School-parent communications are an interesting exercise in trust…or the lack of it.
It’s back to school day – at least where we live – and secondary school students will be being dragged from their beds in what, for them, will seem like the middle of the night. The weekend will be spent in some sort of jet lag conditions as they re-acclimatise to normal waking hours. Only son has already expressed his feelings about what he feels is the pointlessness of going back for one day. I’ve tried to explain that it is psychologically easier to go back for one day rather than go cold turkey and return in the dark of winter for a full week. He’s not buying it.
24 hours before the Great Return we got a ‘welcome back’ email from the school with a list of reminders for parents. We were advised to get students packing their school bags a day ahead, checking essential items, eg, a full pencil case. “It would also be beneficial for them to make sure they know where their uniform and school shoes are to avoid a rush in the morning,” stated the email.
It felt a bit like they were trying to parent the parents. Maybe this is necessary and no-one thinks 24 hours ahead these days. Maybe they are assuming parents are all so depressed about the new year that they will forget that school is happening and that kids need to be dressed appropriately. Or maybe it is something they have been advised to do to cover their backs and start the year with a series of detention orders for lateness and lack of a full pencil case. Who knows?
The email continued: “I appreciate that some of our students will have been wearing false nails, false eyelashes and jewellery over the past couple of weeks. So please support us by reminding your child that they are not part of our uniform code and must be removed (this may require an appointment today to manage this expectation) before arriving at school tomorrow.”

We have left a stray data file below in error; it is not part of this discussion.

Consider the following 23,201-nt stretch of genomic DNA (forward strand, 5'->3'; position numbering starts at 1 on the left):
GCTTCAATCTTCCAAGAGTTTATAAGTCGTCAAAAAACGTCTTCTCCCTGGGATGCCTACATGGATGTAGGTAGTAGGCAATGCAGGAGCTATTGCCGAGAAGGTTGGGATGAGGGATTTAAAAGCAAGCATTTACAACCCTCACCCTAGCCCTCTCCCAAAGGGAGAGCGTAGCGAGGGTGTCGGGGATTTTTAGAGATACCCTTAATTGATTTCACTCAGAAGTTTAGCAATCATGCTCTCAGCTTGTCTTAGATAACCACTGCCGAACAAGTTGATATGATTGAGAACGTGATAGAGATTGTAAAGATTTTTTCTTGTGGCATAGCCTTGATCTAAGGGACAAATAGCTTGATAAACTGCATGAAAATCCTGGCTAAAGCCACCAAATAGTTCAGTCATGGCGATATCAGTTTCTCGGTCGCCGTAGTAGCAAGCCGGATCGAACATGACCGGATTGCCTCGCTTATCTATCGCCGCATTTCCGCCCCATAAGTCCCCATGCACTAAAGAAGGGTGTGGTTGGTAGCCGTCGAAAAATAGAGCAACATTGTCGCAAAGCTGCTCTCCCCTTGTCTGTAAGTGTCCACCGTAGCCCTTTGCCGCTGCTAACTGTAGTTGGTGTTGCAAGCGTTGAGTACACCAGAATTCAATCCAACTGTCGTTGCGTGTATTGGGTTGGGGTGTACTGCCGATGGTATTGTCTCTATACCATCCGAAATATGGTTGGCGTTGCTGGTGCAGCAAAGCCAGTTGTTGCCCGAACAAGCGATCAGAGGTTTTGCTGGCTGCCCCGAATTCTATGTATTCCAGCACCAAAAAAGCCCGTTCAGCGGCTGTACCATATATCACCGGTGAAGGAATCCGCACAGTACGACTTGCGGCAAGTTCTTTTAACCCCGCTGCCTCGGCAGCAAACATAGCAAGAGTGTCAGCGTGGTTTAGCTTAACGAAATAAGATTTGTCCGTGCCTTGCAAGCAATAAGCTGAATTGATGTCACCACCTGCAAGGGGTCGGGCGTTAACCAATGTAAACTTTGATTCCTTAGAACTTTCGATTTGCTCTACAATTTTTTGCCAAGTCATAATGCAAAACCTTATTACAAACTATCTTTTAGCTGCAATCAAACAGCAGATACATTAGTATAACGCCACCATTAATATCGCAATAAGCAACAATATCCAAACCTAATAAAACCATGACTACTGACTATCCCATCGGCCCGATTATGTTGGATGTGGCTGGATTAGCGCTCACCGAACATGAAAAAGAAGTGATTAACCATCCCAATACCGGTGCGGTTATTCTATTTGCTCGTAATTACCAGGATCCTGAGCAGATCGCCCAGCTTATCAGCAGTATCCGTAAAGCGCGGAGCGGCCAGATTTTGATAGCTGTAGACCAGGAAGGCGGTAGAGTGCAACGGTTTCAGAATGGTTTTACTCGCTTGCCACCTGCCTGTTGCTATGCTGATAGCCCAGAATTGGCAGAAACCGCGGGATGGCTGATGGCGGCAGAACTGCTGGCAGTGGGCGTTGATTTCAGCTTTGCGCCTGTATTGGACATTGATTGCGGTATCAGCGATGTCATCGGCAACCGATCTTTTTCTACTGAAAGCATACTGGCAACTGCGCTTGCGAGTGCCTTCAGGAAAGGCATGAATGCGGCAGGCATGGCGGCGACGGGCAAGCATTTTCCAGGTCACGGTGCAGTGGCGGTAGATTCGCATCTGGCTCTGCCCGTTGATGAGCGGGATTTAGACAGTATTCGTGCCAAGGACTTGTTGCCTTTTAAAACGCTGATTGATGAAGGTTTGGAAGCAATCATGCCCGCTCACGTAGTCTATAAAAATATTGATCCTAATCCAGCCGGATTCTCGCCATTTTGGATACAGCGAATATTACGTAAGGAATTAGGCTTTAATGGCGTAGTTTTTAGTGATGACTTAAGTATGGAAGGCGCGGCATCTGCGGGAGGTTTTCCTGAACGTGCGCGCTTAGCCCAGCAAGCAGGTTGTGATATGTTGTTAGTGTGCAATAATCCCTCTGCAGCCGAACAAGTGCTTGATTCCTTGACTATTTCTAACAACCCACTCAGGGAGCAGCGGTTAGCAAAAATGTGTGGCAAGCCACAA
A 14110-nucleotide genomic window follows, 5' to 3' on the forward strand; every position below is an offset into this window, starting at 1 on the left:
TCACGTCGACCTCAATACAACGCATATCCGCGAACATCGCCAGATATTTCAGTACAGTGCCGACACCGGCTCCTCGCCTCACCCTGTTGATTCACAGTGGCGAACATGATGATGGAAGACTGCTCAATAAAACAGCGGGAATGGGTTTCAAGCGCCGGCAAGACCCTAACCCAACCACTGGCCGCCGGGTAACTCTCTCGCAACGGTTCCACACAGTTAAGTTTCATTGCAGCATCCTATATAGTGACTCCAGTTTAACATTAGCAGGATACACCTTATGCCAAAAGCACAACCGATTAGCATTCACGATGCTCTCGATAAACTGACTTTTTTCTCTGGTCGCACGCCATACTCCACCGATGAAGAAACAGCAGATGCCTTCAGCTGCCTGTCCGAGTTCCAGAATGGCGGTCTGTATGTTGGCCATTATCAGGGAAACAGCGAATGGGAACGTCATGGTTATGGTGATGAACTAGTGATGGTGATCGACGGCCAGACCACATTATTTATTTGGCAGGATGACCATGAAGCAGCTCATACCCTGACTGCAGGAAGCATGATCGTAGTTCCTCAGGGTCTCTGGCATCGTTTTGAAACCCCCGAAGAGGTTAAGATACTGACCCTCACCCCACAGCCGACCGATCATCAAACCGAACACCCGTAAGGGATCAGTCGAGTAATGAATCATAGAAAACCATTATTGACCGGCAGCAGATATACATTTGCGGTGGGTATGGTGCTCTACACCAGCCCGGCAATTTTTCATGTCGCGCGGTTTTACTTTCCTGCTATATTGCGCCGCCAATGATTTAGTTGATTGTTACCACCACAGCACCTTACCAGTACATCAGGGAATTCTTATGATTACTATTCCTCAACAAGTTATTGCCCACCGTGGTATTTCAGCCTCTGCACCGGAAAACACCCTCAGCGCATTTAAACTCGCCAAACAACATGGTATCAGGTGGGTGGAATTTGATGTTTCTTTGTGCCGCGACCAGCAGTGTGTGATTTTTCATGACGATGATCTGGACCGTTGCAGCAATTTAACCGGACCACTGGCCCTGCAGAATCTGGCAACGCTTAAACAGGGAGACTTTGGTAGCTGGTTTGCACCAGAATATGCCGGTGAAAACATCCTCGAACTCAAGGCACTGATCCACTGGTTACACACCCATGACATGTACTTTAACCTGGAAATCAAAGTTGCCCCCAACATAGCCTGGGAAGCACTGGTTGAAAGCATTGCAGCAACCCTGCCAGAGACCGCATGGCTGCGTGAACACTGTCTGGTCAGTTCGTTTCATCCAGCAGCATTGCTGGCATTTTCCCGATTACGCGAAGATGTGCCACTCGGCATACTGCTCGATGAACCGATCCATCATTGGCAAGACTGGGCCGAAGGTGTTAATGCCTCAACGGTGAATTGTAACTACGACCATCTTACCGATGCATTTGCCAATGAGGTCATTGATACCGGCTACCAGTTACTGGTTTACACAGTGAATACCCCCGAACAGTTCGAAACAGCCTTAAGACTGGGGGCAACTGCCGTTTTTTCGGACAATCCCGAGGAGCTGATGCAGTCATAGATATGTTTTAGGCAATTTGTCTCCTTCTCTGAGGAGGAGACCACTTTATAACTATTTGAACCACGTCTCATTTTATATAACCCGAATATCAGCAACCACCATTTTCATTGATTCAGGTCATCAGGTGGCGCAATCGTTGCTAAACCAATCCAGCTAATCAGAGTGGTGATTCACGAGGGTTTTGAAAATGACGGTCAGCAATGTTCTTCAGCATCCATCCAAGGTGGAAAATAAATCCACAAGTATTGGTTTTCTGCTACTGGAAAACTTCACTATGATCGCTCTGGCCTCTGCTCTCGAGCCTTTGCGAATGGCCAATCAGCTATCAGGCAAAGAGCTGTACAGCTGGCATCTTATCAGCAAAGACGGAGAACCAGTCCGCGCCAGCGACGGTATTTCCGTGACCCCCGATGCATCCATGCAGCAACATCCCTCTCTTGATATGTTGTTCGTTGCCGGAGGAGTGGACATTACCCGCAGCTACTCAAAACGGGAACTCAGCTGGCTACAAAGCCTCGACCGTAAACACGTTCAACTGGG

They clearly don’t hold parents in high esteem. I think if they could they would put the parents in detention. Or maybe the email is meant to help parents. They can brandish it at their children if they refuse to listen to them and take those eyelashes off.
Maybe it’s good planning. I’m pretty sure quite a few students do turn up with fake nails and I know from experience – daughter three came home from a party with huge fake nails back in the day – that it is very difficult to do almost anything practical in them.
But it feels like parents are being infantilised or treated like interns who don’t quite know what they’re doing. When kids start at school parents have to sign a parent-school contract so from the outset there is a layer of distrust lying at the heart of the parent-school relationship. Maybe it has to be this way nowadays – we seem to have lost trust in almost everything.
I know from my sister, who is a primary school teacher, that parents can be the hardest part of her work. In theory, both schools and parents should have the best interests of the students at heart and should work together, but, in our very divided world, it sometimes doesn’t feel as if that is what is being modelled in parent-school communications.